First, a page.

Why Alaska Can Return to Russia

– Always remember America: there is a part of the territory – Alaska. We have something to give back. They propose to hold a referendum there, – Recently, the President of the State Duma, Vyacheslav Volodin, reminded the United States that Russia can retake Alaska. The referendum was proposed by Vice-President Pyotr Tolstoy.

And in Krasnoyarsk there were banners with the inscription “Our Alaska”. The banners were placed by the local Alyaska trailer factory. Such banners in Siberia are not accidental: after the discovery of Alaska, by decree of Paul I, the peninsula was transferred to the administrative control of the Russian-American company (RAC), whose headquarters were located in Irkutsk.

This trend was also noted by the British media: an article appeared in the Sunday Times, whose authors claimed that Russia after Ukraine would also return to Alaska. And this idea is not as great as it seems at first glance.

The price of Russian America

Russian America was part of the Russian Empire for 135 years – from its discovery in 1732 until its sale on October 18, 1867, when Alaska was officially transferred to the United States. On the Russian side, the transfer protocol was signed by a special government commissioner, Captain 2nd rank Alexei Peshchurov. The handover ceremony took place in Novoarkhangelsk (now Sitka). The day of the formal transfer of the territory, the lowering of the Russian flag and the raising of the American flag is considered a national holiday there, Alaska Day.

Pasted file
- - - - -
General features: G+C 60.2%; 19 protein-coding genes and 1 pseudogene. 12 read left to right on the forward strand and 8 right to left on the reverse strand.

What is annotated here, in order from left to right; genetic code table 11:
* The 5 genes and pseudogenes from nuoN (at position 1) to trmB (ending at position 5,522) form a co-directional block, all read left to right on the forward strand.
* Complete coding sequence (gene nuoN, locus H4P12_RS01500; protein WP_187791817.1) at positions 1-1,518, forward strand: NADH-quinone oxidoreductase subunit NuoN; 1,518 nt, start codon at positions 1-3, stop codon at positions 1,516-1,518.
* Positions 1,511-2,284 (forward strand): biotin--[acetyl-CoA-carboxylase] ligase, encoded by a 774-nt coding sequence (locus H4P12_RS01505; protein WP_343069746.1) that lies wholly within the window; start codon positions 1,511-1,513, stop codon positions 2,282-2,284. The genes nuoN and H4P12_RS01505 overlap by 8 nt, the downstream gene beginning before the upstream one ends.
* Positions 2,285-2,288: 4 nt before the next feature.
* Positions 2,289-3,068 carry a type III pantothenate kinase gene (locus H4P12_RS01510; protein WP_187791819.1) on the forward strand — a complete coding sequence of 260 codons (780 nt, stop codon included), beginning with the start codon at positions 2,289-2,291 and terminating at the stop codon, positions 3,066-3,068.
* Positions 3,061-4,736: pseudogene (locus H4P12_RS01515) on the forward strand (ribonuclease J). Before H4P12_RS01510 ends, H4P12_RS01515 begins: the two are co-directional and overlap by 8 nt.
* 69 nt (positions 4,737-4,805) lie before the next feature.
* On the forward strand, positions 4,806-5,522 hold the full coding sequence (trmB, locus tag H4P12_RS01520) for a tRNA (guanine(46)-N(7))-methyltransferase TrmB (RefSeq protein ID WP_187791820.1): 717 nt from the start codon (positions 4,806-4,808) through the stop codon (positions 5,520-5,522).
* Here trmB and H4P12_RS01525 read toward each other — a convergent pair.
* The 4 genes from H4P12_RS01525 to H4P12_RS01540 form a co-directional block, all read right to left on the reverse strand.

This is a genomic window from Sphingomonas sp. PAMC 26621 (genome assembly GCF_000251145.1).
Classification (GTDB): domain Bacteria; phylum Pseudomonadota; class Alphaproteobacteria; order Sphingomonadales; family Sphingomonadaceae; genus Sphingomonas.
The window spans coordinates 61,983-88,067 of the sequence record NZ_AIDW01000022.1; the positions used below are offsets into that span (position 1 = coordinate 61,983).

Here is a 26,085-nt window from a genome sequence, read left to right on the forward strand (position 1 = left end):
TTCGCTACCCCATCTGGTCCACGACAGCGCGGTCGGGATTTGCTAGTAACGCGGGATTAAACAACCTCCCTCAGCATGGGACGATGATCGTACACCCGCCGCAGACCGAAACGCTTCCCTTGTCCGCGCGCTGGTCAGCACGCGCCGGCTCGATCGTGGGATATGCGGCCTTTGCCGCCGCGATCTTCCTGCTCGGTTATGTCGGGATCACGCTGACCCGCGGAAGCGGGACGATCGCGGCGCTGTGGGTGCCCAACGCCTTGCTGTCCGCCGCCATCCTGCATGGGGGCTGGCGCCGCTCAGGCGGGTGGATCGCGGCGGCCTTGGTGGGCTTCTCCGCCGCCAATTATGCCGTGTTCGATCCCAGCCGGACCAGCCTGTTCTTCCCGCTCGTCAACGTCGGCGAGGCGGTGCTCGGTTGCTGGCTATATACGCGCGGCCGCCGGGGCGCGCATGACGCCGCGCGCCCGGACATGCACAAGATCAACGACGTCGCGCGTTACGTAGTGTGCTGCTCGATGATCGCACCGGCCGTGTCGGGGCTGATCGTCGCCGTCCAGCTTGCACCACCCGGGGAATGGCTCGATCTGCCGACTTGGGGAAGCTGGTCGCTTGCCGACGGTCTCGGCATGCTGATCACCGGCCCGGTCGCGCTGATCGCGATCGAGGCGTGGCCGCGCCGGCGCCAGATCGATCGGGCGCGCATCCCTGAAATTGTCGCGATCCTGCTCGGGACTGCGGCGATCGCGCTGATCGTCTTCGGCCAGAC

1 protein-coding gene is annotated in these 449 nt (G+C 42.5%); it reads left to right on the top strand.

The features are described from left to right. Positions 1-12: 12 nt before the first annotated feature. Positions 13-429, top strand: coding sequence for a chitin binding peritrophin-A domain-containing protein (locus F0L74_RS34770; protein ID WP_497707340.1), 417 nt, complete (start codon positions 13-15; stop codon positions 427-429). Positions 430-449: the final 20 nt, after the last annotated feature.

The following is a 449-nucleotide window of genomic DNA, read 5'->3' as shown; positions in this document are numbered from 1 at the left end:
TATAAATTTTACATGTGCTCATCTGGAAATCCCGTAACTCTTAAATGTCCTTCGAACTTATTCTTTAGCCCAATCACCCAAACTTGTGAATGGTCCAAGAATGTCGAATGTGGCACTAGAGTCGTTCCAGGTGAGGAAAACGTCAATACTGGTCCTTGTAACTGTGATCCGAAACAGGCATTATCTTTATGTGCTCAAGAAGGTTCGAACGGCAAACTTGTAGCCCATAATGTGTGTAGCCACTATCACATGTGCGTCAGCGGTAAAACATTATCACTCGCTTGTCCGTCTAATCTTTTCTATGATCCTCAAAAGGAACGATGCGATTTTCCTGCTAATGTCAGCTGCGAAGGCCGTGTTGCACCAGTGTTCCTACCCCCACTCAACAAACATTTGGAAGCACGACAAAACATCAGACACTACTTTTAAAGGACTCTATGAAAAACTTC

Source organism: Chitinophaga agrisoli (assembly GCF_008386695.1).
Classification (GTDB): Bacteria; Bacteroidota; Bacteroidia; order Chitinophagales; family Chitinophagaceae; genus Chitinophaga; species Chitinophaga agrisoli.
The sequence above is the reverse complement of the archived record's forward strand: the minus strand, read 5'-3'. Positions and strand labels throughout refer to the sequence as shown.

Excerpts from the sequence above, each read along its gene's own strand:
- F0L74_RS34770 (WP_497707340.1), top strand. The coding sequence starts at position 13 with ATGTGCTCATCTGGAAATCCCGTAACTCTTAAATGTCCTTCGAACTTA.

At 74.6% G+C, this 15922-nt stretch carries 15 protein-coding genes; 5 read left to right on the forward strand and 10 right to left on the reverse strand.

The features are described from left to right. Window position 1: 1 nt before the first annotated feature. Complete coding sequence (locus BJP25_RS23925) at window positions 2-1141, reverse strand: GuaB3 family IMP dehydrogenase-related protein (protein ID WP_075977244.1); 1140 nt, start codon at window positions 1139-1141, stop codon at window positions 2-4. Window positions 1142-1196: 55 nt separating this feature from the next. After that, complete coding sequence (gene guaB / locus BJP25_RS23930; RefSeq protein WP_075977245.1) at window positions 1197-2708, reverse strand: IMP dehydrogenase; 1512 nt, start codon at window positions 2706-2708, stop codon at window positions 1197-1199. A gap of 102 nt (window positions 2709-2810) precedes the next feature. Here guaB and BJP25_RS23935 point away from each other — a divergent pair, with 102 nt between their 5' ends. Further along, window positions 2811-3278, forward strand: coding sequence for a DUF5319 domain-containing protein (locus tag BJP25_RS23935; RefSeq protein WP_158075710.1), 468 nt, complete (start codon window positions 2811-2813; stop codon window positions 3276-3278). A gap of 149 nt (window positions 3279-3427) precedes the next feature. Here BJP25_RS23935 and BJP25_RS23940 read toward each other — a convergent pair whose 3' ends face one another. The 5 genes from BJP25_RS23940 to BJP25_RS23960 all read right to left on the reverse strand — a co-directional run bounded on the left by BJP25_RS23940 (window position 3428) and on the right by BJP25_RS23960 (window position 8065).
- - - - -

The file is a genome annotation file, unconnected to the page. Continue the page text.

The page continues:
The peninsula was sold for $ 7,200,000. That is 4.74 cents per hectare. If we take into account the exchange rate of the US currency for gold, in terms of modern money, it is about half a billion dollars. The amount is generally small given the amount of natural resources in the region. Just 30 years after the sale, gold was found near Canada’s Klondike River, triggering the famous gold rush. And so they found oil and gas here.